Evidence that my mind has been entirely corrupted by horrible marketers and their abysmal catch-phrases, I want to say that I was pleasantly surprised with Pleasantville station (this is one notch up from saying “Flip Out!” in an advertisement for a flipbook which I unfortunately created yesterday). Seriously though, the little station in the middle of the Harlem Line has character – a lot of which has to do with the Arts for Transit piece there. The station is easily accessible from the attractive green area in the center of the village. Part of the reason it differs from many of the other area stations is the fact that the platform is lower than the neighboring streets. As opposed to walking up a set of stairs to a vestibule above the tracks, the larger than usual vestibule and waiting area sits at street level, and you instead descend a set of stairs to the platform.
Installed in 2002, Pleasantville’s Arts for Transit piece, titled Almost Home, is the newest located on the Harlem Line. The work was a collaboration between Brooklyn-based artist Jane Greengold, and Vietnamese-born and current New York resident Kane Chanh Do. Both artists work in sculpture and installation art. Almost Home consists of twenty-two bronze chairs, sixteen of which are in the upper waiting area, and six on the lower platform level. A book also rests on a ledge in the upper part of the station, a bronze replica of a copy of the Reader’s Digest… though admittedly I would never have had any clue of what it was supposed to be, had I not researched the piece for this post. Apparently Reader’s Digest was originally printed in Pleasantville, and so the book is representative of that historical link.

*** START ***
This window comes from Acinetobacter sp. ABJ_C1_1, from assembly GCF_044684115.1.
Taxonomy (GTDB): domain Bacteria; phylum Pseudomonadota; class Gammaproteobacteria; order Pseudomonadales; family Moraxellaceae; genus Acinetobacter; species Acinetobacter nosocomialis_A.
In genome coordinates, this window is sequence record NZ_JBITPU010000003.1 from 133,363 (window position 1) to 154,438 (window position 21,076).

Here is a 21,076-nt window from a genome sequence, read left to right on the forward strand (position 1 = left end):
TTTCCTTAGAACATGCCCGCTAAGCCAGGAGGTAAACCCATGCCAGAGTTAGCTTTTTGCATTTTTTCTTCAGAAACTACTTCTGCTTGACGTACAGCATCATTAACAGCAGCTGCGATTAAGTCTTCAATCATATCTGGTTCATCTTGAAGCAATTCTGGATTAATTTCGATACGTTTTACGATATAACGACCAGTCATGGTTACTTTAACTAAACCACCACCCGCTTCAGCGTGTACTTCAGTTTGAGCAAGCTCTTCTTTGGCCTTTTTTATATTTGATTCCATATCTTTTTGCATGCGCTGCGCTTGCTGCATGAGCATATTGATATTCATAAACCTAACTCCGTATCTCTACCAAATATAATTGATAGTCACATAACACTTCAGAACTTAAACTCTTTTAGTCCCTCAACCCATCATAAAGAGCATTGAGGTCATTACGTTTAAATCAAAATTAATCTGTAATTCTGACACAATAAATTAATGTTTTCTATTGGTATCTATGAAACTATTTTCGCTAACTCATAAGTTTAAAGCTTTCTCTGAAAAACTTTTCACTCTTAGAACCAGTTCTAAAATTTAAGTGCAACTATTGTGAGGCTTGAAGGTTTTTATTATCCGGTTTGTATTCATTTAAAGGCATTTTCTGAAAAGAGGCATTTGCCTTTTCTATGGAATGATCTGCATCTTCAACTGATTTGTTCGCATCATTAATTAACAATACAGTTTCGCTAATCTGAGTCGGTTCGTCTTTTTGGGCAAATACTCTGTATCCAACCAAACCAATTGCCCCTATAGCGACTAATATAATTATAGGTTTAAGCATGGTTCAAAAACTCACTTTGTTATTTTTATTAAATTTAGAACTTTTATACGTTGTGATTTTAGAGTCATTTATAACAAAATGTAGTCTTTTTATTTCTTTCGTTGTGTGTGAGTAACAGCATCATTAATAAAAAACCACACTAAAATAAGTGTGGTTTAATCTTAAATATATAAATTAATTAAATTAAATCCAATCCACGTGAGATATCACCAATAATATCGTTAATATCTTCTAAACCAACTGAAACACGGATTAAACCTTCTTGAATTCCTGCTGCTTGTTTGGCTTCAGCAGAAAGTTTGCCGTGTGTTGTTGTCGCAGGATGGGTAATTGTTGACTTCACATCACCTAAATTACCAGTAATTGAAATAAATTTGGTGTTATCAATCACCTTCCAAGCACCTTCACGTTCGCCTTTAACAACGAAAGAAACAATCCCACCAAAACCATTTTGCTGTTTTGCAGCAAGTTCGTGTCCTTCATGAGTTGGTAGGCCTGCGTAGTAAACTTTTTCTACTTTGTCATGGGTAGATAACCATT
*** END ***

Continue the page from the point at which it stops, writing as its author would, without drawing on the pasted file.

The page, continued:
Although I can’t say I’ve seen all the Arts for Transit pieces on the Harlem Line, Almost Home really is my favorite so far. Not only is it visually attractive, it is functional part of the station. Conceptually, the almost home theme is intriguing to me. As a commuter, besides my own home and work, I spend a good deal of time on the train or at the train station. At times the train station feels like a second home to me. There are times when I think some artist’s statements are complete BS, but in this case I think Do and Greengold describe their piece quite well:
In this suburb of New York City, we have re-created, in bronze, chairs likely to be found in the homes of the commuters who use the station, bringing some of the comforts of home out to meet the riders, making the station almost like home, and reminding riders that they, too, are almost home. Because the chairs look so life-like, so much like wood and upholstery fabric, they create a humorous, trompe l’oeil effect.